Use of Neutralisation

The Acidic Environment‎ > ‎4. Acid/Base Definitions‎ >

Analyse information from secondary sources to assess the use of neutralisation reactions as a safety measure or to minimise damage in accidents or chemical spills

  • In laboratories and factories where acids and bases are used, there is the possibility that there might be a spill of one of these substances.
  • Because many acids and bases are corrosive, it is important to neutralise any spills of these substances very quickly.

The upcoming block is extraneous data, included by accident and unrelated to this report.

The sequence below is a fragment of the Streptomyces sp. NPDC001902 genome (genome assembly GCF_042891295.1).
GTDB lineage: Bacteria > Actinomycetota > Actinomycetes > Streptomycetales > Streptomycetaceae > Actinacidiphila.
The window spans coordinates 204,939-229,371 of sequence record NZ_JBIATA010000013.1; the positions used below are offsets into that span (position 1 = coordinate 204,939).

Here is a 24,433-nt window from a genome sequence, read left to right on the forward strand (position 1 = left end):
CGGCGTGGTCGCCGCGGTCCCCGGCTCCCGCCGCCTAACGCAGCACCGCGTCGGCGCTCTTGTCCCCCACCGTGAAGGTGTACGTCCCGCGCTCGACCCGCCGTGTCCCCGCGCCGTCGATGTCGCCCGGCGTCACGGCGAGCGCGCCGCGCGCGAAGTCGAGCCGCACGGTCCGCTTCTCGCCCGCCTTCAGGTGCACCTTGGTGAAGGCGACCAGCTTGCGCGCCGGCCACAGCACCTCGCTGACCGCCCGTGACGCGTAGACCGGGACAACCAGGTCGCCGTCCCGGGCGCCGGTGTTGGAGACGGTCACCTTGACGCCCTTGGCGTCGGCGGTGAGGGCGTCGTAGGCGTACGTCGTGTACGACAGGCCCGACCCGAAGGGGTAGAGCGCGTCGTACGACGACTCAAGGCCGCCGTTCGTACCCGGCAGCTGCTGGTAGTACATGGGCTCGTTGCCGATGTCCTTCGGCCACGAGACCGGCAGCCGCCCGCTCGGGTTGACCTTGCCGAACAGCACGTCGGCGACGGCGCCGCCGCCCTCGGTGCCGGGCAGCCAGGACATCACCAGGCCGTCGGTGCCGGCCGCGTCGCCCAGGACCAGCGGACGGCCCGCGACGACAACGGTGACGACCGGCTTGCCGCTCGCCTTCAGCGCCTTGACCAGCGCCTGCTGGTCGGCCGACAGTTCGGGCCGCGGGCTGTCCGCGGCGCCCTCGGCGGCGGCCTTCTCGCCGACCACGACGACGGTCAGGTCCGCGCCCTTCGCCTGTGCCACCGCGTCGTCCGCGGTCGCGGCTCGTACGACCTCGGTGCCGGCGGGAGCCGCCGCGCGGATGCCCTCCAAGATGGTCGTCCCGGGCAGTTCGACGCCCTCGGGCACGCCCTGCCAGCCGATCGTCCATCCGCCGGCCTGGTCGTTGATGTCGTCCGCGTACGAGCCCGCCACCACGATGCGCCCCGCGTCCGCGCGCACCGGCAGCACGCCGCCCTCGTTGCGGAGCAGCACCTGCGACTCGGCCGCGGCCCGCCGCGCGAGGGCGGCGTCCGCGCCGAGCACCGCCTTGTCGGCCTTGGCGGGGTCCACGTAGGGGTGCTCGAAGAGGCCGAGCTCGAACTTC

• Sewerage authorities place strict limits on the pH of factory and laboratory effluents discharged to sewers (to prevent the upset of bacterial breakdown or the corrosion of components of the sewerage system), so neutralisation reactions are commonly used to ensure that effluents are neither acidic nor basic.
  • Sodium carbonate and sodium hydrogen carbonate are widely used to neutralise acid spills or acidic wastes, as they are:
    • Stable solids that can be easily and safely handled and stored.
    • Not as dangerous when used in excess as compared to substances such as sodium hydroxide.
  • Dilute hydrochloric or sulfuric acids are widely used to neutralise base spills or basic wastes, followed by dilution with large amounts of water.

Structure of sodium carbonate